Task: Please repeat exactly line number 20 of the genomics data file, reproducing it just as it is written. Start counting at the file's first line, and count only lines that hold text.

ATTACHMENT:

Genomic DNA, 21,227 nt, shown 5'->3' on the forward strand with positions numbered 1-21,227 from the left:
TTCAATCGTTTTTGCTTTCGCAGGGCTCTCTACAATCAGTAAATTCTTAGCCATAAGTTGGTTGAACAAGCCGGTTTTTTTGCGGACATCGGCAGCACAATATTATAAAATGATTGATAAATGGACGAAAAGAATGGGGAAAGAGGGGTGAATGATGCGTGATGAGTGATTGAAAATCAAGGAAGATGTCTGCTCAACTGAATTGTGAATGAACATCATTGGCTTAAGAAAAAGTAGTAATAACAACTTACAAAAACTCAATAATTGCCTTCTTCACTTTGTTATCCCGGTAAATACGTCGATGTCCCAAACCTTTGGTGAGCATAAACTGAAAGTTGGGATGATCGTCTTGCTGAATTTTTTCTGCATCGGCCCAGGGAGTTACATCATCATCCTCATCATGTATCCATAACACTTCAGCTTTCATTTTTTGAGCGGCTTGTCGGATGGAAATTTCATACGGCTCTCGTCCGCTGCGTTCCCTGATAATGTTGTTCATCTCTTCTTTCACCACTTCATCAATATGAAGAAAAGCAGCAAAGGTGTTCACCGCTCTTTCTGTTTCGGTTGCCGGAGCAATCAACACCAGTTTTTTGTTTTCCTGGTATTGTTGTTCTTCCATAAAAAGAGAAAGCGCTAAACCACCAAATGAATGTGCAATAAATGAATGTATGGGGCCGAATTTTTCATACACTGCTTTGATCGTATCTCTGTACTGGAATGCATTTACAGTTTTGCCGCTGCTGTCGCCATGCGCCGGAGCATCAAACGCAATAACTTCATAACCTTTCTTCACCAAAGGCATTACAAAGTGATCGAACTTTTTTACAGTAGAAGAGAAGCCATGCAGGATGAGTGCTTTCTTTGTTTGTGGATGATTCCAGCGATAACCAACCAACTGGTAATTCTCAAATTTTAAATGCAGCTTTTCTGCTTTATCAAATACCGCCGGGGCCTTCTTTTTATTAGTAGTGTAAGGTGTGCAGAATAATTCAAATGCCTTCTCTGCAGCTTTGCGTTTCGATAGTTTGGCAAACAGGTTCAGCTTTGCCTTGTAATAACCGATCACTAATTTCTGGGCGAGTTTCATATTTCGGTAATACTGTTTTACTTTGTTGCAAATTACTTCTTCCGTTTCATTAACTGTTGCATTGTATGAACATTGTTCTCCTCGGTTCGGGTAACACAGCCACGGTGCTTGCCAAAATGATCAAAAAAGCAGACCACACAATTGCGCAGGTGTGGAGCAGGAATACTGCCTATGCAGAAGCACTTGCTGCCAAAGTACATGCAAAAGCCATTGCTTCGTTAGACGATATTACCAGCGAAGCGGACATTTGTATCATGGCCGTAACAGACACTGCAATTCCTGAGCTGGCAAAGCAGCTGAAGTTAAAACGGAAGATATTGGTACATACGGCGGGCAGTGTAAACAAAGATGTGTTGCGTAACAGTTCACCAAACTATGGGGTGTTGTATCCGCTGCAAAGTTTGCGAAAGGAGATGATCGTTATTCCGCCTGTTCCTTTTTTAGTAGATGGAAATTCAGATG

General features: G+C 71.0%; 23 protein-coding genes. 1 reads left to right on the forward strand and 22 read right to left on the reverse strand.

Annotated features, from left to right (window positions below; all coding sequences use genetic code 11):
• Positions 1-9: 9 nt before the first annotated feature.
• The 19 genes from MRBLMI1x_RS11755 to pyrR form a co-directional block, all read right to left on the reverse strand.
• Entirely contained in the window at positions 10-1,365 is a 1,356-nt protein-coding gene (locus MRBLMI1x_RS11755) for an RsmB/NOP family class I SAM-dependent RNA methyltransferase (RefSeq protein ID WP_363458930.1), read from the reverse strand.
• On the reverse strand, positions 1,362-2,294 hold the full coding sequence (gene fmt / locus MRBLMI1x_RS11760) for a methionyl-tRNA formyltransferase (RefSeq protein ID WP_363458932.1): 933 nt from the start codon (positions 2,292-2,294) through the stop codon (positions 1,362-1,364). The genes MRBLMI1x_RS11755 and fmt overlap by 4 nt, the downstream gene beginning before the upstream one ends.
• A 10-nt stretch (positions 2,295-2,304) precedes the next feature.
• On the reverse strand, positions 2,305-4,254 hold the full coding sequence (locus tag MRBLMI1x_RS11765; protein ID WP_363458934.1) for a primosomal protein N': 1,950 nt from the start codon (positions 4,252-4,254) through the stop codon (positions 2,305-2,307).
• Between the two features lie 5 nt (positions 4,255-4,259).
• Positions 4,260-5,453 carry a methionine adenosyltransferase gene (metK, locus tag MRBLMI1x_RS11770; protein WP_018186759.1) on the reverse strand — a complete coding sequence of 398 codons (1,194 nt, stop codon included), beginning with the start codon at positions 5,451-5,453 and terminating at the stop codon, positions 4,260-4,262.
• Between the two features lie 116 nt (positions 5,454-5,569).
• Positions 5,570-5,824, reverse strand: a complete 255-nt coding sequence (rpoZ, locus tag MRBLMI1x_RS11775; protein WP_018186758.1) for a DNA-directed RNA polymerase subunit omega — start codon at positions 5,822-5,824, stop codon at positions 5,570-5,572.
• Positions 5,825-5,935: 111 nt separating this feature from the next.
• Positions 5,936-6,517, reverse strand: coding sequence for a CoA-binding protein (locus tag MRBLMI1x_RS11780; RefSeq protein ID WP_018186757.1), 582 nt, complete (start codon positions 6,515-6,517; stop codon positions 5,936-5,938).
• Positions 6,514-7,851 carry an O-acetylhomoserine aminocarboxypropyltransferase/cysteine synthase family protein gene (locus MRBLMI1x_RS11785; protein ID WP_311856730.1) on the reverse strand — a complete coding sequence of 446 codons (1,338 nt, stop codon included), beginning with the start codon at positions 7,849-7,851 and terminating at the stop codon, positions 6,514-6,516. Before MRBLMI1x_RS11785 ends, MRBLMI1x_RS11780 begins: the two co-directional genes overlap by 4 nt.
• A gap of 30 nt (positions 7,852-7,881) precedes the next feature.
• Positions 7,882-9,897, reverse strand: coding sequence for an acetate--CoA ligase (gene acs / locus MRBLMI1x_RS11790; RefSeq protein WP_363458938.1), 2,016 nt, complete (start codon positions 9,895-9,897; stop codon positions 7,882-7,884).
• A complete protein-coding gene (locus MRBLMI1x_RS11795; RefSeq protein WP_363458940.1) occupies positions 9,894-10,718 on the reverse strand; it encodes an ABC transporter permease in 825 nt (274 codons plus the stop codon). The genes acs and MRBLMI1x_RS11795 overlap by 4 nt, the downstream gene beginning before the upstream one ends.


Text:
• A complete protein-coding gene (locus MRBLMI1x_RS11795; RefSeq protein WP_363458940.1) occupies positions 9,894-10,718 on the reverse strand; it encodes an ABC transporter permease in 825 nt (274 codons plus the stop codon). The genes acs and MRBLMI1x_RS11795 overlap by 4 nt, the downstream gene beginning before the upstream one ends.